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12 February 2018

International Darwin Day: Back to the Future – The Continued Descent of Humans

Not many ideas in Western culture have generated as much enlightenment and simultaneous division as the concepts Charles Darwin outlined in On The Origin of Species and The Descent of Man. The idea that variation and natural selection drive evolution is the main reason people get flu shots every year or need ramped up antibiotics for recurring infections. Pretty simple stuff really. The division sometimes is revealed during discussions about …

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31 January 2018

Each One Teach One: A Geoscience Call to Action During Black History Month

African American history and traditions are interwoven with themes of resilience, interconnectedness across generations, strength from spiritualty, and learning from direct experiences. As we celebrate Black History Month in February, I welcomed the opportunity reflect on my own personal and professional experiences, as well as those of other African American professionals, that might serve as an inspiration to others. While ongoing efforts to increase the numbers of African American, Native …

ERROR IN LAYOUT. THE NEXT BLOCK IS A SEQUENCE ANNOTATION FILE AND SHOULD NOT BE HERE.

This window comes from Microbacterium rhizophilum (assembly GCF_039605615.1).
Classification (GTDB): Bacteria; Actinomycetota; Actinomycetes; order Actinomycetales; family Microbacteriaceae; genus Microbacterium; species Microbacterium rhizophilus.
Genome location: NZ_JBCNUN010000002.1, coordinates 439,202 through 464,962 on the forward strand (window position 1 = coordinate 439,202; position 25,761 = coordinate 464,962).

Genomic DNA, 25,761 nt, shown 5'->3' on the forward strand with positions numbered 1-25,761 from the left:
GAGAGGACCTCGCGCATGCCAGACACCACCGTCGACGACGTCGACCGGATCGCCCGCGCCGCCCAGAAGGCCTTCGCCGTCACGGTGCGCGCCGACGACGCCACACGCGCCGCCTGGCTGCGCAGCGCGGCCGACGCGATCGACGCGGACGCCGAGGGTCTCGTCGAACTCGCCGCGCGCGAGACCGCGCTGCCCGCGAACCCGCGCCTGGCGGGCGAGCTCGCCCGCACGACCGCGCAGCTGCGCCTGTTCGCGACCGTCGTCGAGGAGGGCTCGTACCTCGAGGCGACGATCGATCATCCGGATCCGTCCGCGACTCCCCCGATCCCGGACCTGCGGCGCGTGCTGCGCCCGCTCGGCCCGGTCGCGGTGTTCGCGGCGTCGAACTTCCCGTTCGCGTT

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12 January 2018

Eight years After the Haiti Earthquake, Progress and Challenges

By Anne Sheehan, AGU Seismology Section President-Elect, Professor of Geological Sciences, University of Colorado Boulder, and Fellow, Cooperative Institute for Research in the Environmental Sciences, University of Colorado Boulder Eight years ago, on January 12, 2010, a magnitude 7.0 earthquake devastated the city of Port-au-Prince, Haiti, resulting in over 220,000 fatalities (Source: Munich Re) and displacing hundreds of thousands more. The earthquake occurred as the result of shallow strike-slip faulting …

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3 January 2018

2017 in Review: A Look at the State of Science Policy and What’s to Come

As 2017 began with a new administration in Washington, D.C., there was evidence that we could expect to face serious challenges to science policy and the scientific enterprise; some have come to pass, and others have not. Throughout this tumultuous year, AGU has played a significant role both in addressing these far-reaching issues and supporting the scientists and allies wanting to use their voices to speak up for science. From …

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14 November 2017

Thoughts from the Geoscience Alliance on National Native American Heritage Month

In November, the United States recognizes the significant contributions the first Americans have made to the establishment and growth of the U.S with National Native American Heritage Month. Writing this as members of the AGU and on behalf of the Geoscience Alliance, a national alliance to promote broadening participation of Native Americans in the geosciences, we wish to call attention of the scientific community to consider not only the past …